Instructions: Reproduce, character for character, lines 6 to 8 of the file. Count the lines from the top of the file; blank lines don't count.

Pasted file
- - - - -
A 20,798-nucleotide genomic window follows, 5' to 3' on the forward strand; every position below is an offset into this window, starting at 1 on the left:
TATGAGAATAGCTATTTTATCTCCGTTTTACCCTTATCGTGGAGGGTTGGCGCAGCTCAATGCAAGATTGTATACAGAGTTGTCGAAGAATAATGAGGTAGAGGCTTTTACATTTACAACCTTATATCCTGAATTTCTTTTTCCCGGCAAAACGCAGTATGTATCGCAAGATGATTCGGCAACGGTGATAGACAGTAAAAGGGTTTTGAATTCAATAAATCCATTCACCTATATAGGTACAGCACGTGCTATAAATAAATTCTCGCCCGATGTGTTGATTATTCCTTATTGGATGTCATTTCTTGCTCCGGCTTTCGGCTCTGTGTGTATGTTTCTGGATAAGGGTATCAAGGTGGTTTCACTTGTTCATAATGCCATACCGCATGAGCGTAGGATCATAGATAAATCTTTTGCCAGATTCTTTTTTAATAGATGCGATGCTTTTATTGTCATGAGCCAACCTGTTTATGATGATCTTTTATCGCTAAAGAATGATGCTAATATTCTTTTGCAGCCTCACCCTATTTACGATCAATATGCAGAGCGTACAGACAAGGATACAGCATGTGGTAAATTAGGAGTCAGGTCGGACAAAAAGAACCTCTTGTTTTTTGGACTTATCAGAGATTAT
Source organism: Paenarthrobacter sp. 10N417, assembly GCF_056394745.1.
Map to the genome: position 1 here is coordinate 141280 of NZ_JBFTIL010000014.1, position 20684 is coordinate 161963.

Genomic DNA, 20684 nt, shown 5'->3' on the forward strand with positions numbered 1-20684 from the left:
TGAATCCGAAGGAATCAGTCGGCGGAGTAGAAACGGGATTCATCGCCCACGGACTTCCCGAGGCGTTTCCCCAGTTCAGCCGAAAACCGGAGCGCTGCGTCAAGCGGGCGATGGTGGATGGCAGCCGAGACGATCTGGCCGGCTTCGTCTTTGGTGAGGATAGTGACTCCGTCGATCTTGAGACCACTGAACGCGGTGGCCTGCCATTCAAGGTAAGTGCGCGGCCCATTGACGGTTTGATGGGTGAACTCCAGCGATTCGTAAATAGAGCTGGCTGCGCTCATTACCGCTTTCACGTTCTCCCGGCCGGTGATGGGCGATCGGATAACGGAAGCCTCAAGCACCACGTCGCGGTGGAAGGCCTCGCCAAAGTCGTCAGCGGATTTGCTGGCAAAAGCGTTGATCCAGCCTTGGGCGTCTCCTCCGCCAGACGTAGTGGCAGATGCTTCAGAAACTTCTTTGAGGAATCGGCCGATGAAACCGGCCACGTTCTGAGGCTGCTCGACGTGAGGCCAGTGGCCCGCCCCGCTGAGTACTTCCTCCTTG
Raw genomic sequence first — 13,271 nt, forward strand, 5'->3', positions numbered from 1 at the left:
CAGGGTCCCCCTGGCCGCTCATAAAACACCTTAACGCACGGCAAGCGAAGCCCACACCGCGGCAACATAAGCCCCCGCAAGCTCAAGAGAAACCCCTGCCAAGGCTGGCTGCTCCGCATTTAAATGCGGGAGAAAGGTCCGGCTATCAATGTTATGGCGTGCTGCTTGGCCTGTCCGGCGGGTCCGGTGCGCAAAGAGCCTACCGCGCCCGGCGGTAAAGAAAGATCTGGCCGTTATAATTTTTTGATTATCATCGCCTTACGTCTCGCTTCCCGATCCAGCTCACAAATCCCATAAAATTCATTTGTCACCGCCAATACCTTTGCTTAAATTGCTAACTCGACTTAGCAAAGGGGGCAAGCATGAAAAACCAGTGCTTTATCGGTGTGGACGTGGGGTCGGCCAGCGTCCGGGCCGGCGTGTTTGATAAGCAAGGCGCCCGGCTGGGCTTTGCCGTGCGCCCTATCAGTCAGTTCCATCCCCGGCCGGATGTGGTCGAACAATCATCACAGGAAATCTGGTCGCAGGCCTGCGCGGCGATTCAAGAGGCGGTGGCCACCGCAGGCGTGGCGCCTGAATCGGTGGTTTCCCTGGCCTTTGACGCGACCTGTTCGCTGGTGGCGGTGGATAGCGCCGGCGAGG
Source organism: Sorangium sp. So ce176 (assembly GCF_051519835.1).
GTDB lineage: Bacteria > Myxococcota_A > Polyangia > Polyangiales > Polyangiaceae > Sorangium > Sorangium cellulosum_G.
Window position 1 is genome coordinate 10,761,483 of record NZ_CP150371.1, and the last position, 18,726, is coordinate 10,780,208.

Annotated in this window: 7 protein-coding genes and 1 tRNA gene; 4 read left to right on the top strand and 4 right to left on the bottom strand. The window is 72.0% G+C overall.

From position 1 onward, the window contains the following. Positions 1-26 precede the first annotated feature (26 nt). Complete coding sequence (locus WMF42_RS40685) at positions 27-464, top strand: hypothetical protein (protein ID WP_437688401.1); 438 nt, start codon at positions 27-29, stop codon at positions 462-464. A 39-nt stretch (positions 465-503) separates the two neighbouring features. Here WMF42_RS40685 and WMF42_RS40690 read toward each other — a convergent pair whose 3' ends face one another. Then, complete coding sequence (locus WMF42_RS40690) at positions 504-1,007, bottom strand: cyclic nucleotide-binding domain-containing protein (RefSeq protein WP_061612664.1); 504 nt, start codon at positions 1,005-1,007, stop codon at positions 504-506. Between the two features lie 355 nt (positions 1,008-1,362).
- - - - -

TGAATCCGAAGGAATCAGTCGGCGGAGTAGAAACGGGATTCATCGCCCACGGACTTCCCGAGGCGTTTCCCCAGTTCAGCCGAAAACCGGAGCGCTGCGTCAAGCGGGCGATGGTGGATGGCAGCCGAGACGATCTGGCCGGCTTCGTCTTTGGTGAGGATAGTGACTCCGTCGATCTTGAGACCACTGAACGCGGTGGCCTGCCATTCAAGGTAAGTGCGCGGCCCATTGACGGTTTGATGGGTGAACTCCAGCGATTCGTAAATAGAGCTGGCTGCGCTCATTACCGCTTTCACGTTCTCCCGGCCGGTGATGGGCGATCGGATAACGGAAGCCTCAAGCACCACGTCGCGGTGGAAGGCCTCGCCAAAGTCGTCAGCGGATTTGCTGGCAAAAGCGTTGATCCAGCCTTGGGCGTCTCCTCCGCCAGACGTAGTGGCAGATGCTTCAGAAACTTCTTTGAGGAATCGGCCGATGAAACCGGCCACGTTCTGAGGCTGCTCGACGTGAGGCCAGTGGCCCGCCCCGCTGAGTACTTCCTCCTTG
Raw genomic sequence first — 13,271 nt, forward strand, 5'->3', positions numbered from 1 at the left:
CAGGGTCCCCCTGGCCGCTCATAAAACACCTTAACGCACGGCAAGCGAAGCCCACACCGCGGCAACATAAGCCCCCGCAAGCTCAAGAGAAACCCCTGCCAAGGCTGGCTGCTCCGCATTTAAATGCGGGAGAAAGGTCCGGCTATCAATGTTATGGCGTGCTGCTTGGCCTGTCCGGCGGGTCCGGTGCGCAAAGAGCCTACCGCGCCCGGCGGTAAAGAAAGATCTGGCCGTTATAATTTTTTGATTATCATCGCCTTACGTCTCGCTTCCCGATCCAGCTCACAAATCCCATAAAATTCATTTGTCACCGCCAATACCTTTGCTTAAATTGCTAACTCGACTTAGCAAAGGGGGCAAGCATGAAAAACCAGTGCTTTATCGGTGTGGACGTGGGGTCGGCCAGCGTCCGGGCCGGCGTGTTTGATAAGCAAGGCGCCCGGCTGGGCTTTGCCGTGCGCCCTATCAGTCAGTTCCATCCCCGGCCGGATGTGGTCGAACAATCATCACAGGAAATCTGGTCGCAGGCCTGCGCGGCGATTCAAGAGGCGGTGGCCACCGCAGGCGTGGCGCCTGAATCGGTGGTTTCCCTGGCCTTTGACGCGACCTGTTCGCTGGTGGCGGTGGATAGCGCCGGCGAGG